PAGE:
Home > Art > 
Madrid exhibition

Geometric Abstraction in Latin America

11 February to 15 May 2011

Colorhythm 45A
Alejandro Otero:
Colorhythm 45A – 1960
Duco paint on wood


Any discussion of art produced in Latin America, perhaps especially within the tradition of geometric abstraction, seems condemned to engage with questions of context and locale, and by extension, the thornier issues of originality and derivation, or invention and copy. In this essay I would like to take a case study involving the relationship between European and Argentine artists of the 1930s and 1940s, specifically through a group of works by Alfredo Hlito, Georges Vantongerloo, and Richard Paul Lohse, to analyze how images and ideas travel through time and space, and how we try to attribute meaning according to the interface between artistic intention, context, and history.

In the case of Latin America this question of context has been one of the fault lines along which different approaches and ideologies have formed. For some, Latin America is a context in its totality, constructed separate from and in opposition to a so-called “West” (Europe and North America). In this model Latin America is necessarily a place of difference, a contemporary El Dorado where art will do all the things it doesn’t do elsewhere: full of the eternal promise of the real and the oppositional. But this model is also limited as the true cultural geography of artworks consists of a combination of physical contact and coincidence, and also virtual networks, influences that travel via publications, discussions, letters, magazines, and so many other mechanisms that create a web of influences and debates that supersede a city’s limits. Then, of course, there is the model that entirely de-contextualizes the work in favor of a purely formal analysis, which has the advantage of often being closer to the artist’s stated intention at the expense of a more complex historical study. What is clear is that context can mean many different things, and that the configuration of these things will inevitably have an effect on the reading of an artwork and therefore on its place in art history.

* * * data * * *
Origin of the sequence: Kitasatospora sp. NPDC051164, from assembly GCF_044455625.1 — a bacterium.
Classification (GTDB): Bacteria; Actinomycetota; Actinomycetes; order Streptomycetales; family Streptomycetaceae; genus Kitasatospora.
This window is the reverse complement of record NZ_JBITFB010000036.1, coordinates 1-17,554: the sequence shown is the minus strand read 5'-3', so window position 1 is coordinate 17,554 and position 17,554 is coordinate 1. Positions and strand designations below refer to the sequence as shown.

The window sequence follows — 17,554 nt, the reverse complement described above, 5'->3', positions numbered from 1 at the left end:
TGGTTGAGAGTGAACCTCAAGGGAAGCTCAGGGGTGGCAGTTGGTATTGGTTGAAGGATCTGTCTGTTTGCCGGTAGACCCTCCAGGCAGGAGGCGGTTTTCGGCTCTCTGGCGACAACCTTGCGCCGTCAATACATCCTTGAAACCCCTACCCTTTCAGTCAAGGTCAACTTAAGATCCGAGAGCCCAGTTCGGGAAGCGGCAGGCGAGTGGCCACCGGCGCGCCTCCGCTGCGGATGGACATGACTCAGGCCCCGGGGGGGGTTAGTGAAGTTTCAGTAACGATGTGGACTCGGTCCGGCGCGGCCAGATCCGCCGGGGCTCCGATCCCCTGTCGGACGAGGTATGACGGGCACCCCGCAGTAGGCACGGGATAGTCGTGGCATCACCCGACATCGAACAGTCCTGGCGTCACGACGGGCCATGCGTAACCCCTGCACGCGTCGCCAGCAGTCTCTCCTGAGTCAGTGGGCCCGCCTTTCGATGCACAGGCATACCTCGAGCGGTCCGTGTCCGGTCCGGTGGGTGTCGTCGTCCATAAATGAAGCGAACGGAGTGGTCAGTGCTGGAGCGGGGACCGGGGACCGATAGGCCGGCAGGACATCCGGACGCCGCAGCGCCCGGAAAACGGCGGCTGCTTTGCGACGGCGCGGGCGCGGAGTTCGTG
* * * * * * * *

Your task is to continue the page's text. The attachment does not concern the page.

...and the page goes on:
Before this becomes too abstract, I’d like to propose the following conundrum: four works produced by three different artists in three different contexts [fig. 1, 2, 3, 4]. Without attributions and dates, it is near impossible to guess which was painted in Paris in 1937, which in Zurich in 1945, and which in Buenos Aires in 1947 and 1949. The works are so similar in style, format, and technique that they are virtually indistinguishable, even to the trained eye.

The question of context and Latin America/Europe is further complicated by the implicit universalism of abstract art in general, and the inscription of this tradition within a region (Latin America) that has often been considered too ‘backward’ to participate fully in anything other than folkloric or magical realist art. Up until the 1990s Latin American abstraction was generally dismissed from international discussion of Latin American art for being too cosmopolitan, too internationalist, and therefore not ‘Latin American’ enough (whatever that may mean). Nevertheless, in the case of Alfredo Hlito’s homeland, Argentina, these abstract works of the 1940s were often interpreted as a triumphant moment in which Argentina ‘caught up’ with the rest of the world.